T-Mobile has more than 83.1 million customers. In 2013, T-Mobile merged with MetroPCS, which already served consumers using a lower-priced, prepaid, no-contract model. In 2018, T-Mobile rebranded the lower-priced prepaid service as “Metro by T-Mobile,” promising “a new brand and new mission to give value-conscious consumers a trade-off free wireless experience.”
Following a year-long investigation, the lawsuit alleges, among other things, that T-Mobile’s deception practices include:
- Tricking customers into buying used phones.
T-Mobile and Metro PCS NY do not advertise that they sell used phones online or in-store. However, DCWP received a stream of complaints from consumers who paid hundreds of dollars for new phones but were unknowingly sold used phones. DCWP found at least 21 instances of this activity in the last three years.
- Deceiving customers about financing.
Partnering with third-party financing companies like SmartPay, Metro stores arrange for consumers to pay for phones over time using “rental purchase agreements” and leases. The terms of these contracts typically add hundreds of dollars to the advertised price. Metro stores deceive consumers about this financing, sometimes enrolling them without their knowledge by “e-signing” the contracts form them on a screen. This misconduct leads to consumers’ credit being ruined.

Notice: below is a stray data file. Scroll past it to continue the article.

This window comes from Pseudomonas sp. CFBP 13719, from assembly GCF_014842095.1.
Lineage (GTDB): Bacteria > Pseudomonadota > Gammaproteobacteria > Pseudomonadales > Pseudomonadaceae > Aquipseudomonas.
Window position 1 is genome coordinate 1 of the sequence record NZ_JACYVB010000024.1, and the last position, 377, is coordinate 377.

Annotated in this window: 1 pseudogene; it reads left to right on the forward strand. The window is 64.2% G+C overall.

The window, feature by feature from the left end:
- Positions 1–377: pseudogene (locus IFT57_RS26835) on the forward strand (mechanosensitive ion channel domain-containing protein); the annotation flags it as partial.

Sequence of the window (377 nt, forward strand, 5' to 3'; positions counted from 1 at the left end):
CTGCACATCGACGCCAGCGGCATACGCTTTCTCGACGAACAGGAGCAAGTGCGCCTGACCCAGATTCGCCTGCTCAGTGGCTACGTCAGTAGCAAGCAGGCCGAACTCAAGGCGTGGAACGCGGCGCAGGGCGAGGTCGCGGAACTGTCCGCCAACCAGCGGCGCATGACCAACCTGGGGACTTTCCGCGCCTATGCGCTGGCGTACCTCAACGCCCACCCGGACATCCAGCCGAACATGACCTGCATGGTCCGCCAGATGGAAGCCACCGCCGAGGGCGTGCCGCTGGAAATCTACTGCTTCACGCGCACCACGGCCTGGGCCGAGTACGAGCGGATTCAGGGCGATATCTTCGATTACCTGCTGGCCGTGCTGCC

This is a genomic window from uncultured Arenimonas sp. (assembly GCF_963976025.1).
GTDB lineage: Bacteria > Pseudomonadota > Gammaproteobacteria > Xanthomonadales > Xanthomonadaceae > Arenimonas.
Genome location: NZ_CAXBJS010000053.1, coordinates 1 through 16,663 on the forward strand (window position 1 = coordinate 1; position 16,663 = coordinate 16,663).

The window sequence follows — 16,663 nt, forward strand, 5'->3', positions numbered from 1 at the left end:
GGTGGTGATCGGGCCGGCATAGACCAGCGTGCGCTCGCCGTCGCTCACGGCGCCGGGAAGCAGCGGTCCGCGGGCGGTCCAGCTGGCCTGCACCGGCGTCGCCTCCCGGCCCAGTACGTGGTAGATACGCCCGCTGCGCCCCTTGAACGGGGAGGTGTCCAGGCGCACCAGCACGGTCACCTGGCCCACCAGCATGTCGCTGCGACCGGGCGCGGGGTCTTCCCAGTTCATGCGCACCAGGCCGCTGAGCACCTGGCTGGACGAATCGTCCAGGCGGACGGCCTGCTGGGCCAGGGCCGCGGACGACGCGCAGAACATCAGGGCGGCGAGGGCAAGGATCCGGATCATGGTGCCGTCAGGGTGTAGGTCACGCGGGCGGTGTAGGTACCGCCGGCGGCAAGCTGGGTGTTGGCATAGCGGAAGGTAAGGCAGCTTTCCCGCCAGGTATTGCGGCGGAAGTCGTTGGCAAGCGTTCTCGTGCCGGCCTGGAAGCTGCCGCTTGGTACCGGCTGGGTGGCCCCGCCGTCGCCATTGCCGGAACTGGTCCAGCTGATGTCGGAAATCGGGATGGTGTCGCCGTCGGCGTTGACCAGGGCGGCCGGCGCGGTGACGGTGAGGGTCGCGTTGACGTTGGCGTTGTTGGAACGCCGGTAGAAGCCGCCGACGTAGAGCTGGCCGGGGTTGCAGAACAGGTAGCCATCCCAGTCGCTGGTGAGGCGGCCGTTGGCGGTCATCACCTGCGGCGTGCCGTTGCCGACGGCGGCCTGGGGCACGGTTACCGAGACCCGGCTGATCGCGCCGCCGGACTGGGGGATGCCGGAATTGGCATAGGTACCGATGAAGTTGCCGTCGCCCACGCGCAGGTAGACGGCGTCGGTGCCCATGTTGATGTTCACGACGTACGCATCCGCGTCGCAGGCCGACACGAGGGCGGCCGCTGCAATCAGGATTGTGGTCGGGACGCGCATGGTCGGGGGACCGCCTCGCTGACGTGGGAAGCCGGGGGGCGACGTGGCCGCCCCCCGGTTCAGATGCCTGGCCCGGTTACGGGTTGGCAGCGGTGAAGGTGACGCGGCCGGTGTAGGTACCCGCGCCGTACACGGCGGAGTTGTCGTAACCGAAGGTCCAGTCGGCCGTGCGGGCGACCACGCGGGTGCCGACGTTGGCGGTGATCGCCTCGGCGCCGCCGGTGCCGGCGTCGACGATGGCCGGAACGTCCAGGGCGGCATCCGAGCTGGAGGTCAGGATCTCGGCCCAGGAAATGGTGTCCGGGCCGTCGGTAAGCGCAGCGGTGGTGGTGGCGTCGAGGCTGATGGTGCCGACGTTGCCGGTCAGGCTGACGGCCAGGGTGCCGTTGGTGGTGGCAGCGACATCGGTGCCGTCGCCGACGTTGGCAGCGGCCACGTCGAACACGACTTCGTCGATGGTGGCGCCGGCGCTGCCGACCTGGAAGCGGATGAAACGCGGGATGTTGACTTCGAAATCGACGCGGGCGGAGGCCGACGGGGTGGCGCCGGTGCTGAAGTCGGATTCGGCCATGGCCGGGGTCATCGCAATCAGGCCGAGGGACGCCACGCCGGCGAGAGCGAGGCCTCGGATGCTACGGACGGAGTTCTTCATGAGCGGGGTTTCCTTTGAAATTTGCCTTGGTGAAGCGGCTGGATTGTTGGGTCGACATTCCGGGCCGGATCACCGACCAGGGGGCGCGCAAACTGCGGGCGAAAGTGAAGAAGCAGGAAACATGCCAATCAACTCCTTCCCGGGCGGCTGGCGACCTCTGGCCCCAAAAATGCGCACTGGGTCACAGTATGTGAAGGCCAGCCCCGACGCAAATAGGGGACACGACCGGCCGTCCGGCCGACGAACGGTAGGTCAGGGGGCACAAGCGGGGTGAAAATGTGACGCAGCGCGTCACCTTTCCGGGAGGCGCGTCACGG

- Charging consumers illegal taxes, mystery fees, and fees for unwanted services.
Metro stores overcharge their consumers in a variety of ways. For example, according to T-Mobile’s Metro-branded website, all monthly taxes and regulatory fees are included in the advertised prices of their monthly plan. But receipts show that customers are being charged separately for these fees. Some Metro stores sell phones at a discount, but then add taxes on the much higher, pre-discount figure, which is illegal under state law. Metro also charged several customers undisclosed and illegal activation fees, and for unwanted products and services like GPS navigation, extra lines, and hotspot capability.
- Trapping customers with a deceptive return policy.
T-Mobile has a stingy return policy that it misrepresents on the Metro-branded website. While the website claims that phones have a “30 day guarantee,” its return policy’s fine print reads that if a phone is bought in-store, the consumer must return it within seven days. But all purchases are in-store because it is impossible to buy a phone from the Metro website. Also, when consumers ask Metro’s live chat for information about returns, the chatbot leaves out crucial information, like that the policy only applies to new Metro consumers.
- Failing to provide legal receipts.